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By Kennedy Jawoko

As images of starved, malnourished women and children under the scorching African sun continue to appear on television sets, Darfur has become a nightmare for its people.

The United Nations is shying away from declaring the situation genocide despite cries by some member countries. Yet the latest figures from the UN indicate that about 50,000 Darfurians are dead, an estimated 1.4 million displaced, and 200,000 more have been forced to flee into neighbouring Chad to escape the Janjaweed militias (an Arabic word, which is often translated as Armed Men on Horseback), sponsored by the Sudanese military dictatorship of president al-Bashir.

The Darfur conflict, which began last year, must be distinguished from the North-South conflict, which has been going on for more than 30 years. The North-South conflict is a war primarily between southerns and the elite northerners who have been attempting to transform Sudan into an Islamic state.

It is highly polarized along religious and cultural lines. On the other hand, the Darfur conflict, which is neither religious nor ethnic, pits the Darfurian rebel groups (called the Sudan Liberation Movement and the Justice and Equity Movement) against the Janjaweed. And yet, the persuasive argument voiced in the mainstream media reduces the conflict to one of Arabs pitted against Blacks.

Distorts the Truth

The conflict’s genesis lies in socio-economic and environmental factors. The Sahara Desert is moving southwards, leading to the disruption of the traditional patterns of agriculturalists – particularly pastoralists, who feel left out of the political processes that govern the country.

Canadians for Action on Darfur
Rally for Darfur 

A coalition of more than 40 Canadian community and religious groups will join together on Sunday, Nov. 7 and call to the international community to step up its efforts to protect the people of Darfur.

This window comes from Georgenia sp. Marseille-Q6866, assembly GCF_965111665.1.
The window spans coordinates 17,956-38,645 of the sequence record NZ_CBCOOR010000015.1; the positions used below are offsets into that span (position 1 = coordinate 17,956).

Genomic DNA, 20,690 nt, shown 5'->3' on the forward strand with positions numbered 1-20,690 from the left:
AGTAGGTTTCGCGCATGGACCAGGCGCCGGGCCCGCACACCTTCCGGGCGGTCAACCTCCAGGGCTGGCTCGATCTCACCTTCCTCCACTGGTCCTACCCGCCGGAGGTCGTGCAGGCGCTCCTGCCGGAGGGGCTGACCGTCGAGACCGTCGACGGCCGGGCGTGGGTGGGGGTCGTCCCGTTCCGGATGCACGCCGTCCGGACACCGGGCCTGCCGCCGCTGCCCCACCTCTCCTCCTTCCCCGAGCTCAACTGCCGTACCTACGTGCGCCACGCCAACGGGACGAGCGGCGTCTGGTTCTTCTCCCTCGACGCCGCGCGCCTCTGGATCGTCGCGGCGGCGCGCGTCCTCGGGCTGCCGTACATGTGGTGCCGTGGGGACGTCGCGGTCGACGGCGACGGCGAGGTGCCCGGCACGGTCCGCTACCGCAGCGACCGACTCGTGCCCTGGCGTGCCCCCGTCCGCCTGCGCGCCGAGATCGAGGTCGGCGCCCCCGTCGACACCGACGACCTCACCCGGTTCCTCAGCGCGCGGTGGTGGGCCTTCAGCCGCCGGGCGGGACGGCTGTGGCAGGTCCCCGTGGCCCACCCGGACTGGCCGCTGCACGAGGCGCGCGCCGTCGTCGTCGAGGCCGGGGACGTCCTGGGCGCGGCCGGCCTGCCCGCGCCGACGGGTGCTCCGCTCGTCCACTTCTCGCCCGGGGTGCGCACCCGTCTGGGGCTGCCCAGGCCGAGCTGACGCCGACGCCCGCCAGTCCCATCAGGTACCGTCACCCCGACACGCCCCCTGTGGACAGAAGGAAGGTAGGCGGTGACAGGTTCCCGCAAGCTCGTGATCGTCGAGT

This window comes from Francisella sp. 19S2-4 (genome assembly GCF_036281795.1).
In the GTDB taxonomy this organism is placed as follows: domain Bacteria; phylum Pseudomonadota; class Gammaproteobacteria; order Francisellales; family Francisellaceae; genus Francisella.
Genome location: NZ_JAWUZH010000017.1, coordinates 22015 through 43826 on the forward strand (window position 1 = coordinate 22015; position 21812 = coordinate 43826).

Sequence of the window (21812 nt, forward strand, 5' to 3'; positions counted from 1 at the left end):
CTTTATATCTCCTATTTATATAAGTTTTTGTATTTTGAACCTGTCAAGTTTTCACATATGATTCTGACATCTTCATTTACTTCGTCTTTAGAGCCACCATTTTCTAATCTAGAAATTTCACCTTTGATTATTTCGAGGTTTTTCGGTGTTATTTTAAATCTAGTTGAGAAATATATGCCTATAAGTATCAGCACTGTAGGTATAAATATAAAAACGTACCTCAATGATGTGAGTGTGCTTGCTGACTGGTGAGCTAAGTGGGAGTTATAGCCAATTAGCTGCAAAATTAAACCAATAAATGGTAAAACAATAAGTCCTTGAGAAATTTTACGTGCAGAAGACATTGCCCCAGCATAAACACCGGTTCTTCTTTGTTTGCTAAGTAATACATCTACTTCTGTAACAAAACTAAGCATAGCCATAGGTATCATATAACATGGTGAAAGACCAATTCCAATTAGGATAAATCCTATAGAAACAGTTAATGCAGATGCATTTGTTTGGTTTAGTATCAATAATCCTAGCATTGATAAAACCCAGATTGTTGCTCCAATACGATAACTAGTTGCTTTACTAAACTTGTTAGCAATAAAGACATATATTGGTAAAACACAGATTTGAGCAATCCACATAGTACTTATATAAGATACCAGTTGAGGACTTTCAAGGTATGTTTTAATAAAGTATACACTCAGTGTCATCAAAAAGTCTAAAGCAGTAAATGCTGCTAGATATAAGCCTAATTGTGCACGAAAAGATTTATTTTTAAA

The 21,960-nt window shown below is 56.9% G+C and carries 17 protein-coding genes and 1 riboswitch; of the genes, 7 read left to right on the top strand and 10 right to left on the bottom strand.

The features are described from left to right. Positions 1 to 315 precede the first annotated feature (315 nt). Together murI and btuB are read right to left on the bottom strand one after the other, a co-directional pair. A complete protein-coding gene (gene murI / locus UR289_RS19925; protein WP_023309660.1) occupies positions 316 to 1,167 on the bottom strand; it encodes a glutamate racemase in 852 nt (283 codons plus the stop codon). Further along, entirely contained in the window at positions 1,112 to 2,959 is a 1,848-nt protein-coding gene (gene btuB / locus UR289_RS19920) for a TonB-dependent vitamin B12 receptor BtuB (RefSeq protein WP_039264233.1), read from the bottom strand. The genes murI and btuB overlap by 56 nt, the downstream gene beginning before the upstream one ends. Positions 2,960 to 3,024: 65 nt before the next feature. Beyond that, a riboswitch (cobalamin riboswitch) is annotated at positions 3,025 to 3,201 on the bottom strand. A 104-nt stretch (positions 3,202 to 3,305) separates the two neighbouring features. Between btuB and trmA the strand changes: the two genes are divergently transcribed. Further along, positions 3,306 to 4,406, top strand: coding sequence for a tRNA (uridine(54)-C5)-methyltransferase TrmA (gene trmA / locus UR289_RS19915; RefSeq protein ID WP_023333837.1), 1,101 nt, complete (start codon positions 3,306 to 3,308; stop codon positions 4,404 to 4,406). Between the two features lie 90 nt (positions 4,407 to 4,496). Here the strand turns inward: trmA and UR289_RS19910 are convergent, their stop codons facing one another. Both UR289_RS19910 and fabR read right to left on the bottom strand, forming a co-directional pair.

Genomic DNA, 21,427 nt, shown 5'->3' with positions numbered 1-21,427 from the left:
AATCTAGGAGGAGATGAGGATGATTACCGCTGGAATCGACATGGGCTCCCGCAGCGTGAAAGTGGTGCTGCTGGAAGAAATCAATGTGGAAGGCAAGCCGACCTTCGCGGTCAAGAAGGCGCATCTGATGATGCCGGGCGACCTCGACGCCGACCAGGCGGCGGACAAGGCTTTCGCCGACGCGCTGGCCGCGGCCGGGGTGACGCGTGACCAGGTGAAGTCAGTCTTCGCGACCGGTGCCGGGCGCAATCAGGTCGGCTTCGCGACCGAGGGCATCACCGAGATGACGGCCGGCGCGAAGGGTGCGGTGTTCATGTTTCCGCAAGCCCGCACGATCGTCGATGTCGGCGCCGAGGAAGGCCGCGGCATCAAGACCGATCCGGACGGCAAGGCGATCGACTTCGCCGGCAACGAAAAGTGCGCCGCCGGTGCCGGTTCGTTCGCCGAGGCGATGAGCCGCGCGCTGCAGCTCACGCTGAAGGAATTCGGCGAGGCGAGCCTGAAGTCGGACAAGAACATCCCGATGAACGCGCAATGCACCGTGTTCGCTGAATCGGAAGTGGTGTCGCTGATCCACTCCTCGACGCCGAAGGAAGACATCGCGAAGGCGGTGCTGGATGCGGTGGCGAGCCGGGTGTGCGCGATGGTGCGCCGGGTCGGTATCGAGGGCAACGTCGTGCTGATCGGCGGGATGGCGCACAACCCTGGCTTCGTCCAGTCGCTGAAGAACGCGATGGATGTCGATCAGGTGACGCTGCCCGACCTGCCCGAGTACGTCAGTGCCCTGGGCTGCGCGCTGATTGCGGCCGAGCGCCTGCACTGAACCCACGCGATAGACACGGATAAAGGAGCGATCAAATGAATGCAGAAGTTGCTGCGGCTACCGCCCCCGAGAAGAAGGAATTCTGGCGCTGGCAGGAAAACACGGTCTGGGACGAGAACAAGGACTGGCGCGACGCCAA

When: 2 – 3 p.m.

Where: Queen’s Park, Toronto

In an article published on last Monday in the Sudan Tribune, a non profit website based in France, spokesman for the Islamic oriented Justice and Equity Movement said his group’s proposals concentrated “on the real issues: The political marginalization, the economic marginalization and the social marginalization” of the Darfurians. Grace Edward Galabuzi, who teaches Third World Politics at Ryerson, feels that the Black vs. Arab argument provides an easy explanation for a complex issue.

“There has been some speculations about the emergency of secessionist movements who feel left out by the central government and that the government has armed militias to protect its immediate interests,” said Galabuzi. “This is why explaining the conflict as Arabs against Blacks becomes a prison through which all these conflicts are explained and understood. So the conflict about land and resources becomes a conflict about Muslims against Christians or Arabs against Blacks.”

He says the crisis is a typically African in the sense that the international media barbarize conflicts so that it validates this moral project about pacifying Africa.

“You hear about moralizing the conflict especially among the Christian right in the United States.”

Insidious Oil Interests

Powerful countries may also be refraining from declaring the Darfur conflict a genocide because multinational oil companies have invested heavily in Sudanese oil, and are pressuring their governments to shy away from the issue. In June 2001, the U.S Congressional Research Service found that Sudan pumped 320,000 barrels of oil per day, worth over US $1 million.

But the oil industry is barely owned by the Sudan government. The key players in Sudanese oil are China National Petroleum Corporation, Malaysia’s Petronas and India’s Oil and Natural Gas Corporation Videsh Ltd. And, until recently, Calgary-based Talisman Energy Inc. had invested 25 per cent working shares in the Sudanese oil industry.

A 2002 report released by the Global Policy Forum, an organization whose mission is to monitor policymaking at the UN, stated that Russia inked a $200-million deal on Jan. 15, 2002 to develop untapped oil fields in central Sudan.